Our Physiotherapy clinic has been up and running at Pearson Cycles in Sheen for just on 2 months, and overwhelmingly, the condition that I have seen most of, amongst both the clients I see for Physiotherapy and those that I observe having a Cyclefit, is cycling-related low back pain. Not only is the presentation similar, but also the precipitating factors.
Low back pain during (or after) cycling is most commonly caused by prolonged flexion of the lumbar spine. Like any other joint in the body, if you put it at its end of range and leave it there, it will start to hurt. Discs will be compressed, ligaments overstrained, and muscles overtensioned. Pain can be localised to the low back, or it can refer into the buttocks, thigh, leg and foot. And whilst most cases are probably not attributable to the dreaded and more serious “slipped disc pinching a nerve”, it can certainly result in that if your back continues to be subject to this cumulative strain.
Observation of sitting posture is a give-away. If people sit (or stand) a bit like a question-mark ie. flattened lumbar spine, curved upper back, rounded shoulders, head and chin poking forwards, chances are, their postural muscles are not working effectively either on the bike or in everyday life. Add to this the fact that many of us have jobs which involve us sitting most the day… badly. And if you are also good friends with your sofa in the evening, this poor posture is being reinforced for too many hours of the day.
Once on the examination couch, we often find that people have stiff lower lumbar spines, poor hip range of motion, and tight posterior chain muscles (particularly gluts and hamstrings), or possibly all three! A stiff lumbar spine will mean that you reach your limit sooner into range. Poor hip range can pull your pelvis into posterior tilt and therefore your lumbar spine into more flexion to achieve the flexion needed to get to the top of your pedal stroke. Tight gluts and hamstrings can also limit your hip flexion, and along with your back extensors, can be a source of pain themselves should they develop trigger points and excessive tightness.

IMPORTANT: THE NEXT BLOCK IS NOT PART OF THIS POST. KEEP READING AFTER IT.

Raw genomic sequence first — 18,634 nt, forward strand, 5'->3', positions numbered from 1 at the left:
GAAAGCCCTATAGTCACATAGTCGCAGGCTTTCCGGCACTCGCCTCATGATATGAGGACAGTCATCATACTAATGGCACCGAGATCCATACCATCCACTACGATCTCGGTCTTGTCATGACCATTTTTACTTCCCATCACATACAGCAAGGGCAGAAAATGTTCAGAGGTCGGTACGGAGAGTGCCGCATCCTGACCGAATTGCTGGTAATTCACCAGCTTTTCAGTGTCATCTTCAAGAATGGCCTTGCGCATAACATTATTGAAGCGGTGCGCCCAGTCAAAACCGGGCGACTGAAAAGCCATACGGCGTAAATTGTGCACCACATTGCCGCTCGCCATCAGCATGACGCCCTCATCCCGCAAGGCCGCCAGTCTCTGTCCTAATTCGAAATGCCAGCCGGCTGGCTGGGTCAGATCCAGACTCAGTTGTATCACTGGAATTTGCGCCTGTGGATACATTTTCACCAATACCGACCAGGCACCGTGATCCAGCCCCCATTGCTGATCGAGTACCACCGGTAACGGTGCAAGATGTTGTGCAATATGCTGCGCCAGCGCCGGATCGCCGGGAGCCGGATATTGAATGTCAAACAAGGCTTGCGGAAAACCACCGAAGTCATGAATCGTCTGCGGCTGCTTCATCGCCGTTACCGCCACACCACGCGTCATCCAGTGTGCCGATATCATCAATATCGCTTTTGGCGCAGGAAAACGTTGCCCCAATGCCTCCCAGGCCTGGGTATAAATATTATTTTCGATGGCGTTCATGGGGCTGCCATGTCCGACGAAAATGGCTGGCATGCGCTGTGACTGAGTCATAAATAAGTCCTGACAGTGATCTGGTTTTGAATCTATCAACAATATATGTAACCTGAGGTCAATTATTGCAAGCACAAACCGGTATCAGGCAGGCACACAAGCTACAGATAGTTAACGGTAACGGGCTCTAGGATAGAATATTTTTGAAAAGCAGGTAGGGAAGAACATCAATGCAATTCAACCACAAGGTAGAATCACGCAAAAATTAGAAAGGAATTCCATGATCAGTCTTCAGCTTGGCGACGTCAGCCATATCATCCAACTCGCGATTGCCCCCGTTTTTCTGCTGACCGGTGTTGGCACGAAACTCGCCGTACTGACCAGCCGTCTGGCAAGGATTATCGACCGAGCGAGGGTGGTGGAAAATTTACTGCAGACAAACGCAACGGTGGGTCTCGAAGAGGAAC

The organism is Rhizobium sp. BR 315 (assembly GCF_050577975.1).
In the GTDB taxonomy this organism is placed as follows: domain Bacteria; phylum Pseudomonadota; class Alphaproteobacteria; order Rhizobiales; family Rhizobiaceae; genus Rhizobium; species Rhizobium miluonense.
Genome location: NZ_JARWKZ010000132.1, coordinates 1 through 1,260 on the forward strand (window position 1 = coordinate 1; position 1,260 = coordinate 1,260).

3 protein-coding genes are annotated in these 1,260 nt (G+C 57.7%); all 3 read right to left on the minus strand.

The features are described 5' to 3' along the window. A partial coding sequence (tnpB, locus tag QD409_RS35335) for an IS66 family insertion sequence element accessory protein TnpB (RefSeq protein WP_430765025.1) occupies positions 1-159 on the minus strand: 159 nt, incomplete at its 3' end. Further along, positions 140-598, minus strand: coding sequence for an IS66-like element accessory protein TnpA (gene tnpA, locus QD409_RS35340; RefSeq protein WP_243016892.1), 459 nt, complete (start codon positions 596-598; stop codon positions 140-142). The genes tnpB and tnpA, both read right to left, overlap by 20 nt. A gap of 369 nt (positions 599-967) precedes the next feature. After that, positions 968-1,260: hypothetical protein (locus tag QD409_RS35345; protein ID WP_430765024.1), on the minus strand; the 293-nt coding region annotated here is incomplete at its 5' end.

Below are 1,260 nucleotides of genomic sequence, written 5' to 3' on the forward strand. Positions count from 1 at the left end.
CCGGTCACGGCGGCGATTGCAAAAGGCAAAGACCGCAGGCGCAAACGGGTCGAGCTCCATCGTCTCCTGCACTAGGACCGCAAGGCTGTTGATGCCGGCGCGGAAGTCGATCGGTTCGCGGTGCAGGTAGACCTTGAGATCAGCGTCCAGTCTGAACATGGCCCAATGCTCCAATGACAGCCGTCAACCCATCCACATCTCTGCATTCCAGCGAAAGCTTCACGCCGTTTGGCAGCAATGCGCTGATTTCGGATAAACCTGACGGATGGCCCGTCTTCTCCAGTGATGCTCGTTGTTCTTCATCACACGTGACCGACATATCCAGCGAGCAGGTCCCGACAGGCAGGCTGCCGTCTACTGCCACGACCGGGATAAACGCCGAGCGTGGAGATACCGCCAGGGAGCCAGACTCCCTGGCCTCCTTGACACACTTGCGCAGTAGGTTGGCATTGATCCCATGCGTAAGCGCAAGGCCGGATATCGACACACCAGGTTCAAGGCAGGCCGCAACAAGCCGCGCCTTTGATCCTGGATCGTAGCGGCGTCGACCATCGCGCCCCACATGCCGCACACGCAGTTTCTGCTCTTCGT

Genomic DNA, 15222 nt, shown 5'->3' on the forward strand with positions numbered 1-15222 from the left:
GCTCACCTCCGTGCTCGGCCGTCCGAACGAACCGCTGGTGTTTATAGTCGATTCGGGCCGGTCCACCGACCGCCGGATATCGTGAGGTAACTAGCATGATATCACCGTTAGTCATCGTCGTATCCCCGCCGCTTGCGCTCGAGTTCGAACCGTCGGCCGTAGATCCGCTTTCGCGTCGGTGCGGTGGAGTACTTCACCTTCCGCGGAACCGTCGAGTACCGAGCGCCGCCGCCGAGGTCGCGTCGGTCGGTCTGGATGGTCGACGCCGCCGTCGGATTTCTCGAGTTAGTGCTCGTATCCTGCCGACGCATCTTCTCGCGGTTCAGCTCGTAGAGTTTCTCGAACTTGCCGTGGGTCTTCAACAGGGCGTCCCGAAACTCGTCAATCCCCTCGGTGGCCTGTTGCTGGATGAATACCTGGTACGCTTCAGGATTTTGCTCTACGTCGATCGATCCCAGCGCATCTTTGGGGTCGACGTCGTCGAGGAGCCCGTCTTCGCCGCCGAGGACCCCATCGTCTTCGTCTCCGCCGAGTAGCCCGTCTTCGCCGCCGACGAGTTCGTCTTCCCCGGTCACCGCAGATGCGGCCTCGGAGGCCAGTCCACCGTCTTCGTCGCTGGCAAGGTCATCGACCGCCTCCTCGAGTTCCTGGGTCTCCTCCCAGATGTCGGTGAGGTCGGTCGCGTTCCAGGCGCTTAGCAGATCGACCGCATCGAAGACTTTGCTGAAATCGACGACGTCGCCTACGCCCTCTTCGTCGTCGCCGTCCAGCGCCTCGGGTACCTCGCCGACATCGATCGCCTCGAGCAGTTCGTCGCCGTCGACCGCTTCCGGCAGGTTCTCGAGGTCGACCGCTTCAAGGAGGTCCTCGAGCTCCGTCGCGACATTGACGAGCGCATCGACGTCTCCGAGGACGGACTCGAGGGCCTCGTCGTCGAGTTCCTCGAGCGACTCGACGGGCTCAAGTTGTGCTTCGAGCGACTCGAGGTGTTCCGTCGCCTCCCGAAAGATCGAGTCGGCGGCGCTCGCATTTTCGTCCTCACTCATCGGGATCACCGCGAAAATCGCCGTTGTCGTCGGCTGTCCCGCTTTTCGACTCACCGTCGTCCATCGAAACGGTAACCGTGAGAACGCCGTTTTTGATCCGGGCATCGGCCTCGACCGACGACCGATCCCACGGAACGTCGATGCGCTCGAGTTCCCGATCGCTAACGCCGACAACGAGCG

And finally, the word we all love or loathe – core stability. Your spine should be in a relatively neutral position when you cycle and you need properly functioning lumbopelvic stability muscles to keep it there. Also, these muscles are required to stabilise your pelvis, providing a platform for which your legs can exert (quite significant) forces on the pedals. To achieve all this, you also need good proprioception, or movement/position awareness.
The solution… increase your lumbar and/or hip mobility and range, stretch your gluts and hamstrings (in fact, all your major lower limb muscle groups would be beneficial), learn how to engage your core muscles, and learn how to do this on a bike! Your cycle-friendly Physiotherapist should be able to help you with all of this. And one final word… consider getting a comprehensive bike fit. If your bike is constraining your body into a poor position, you’ll be fighting a losing battle.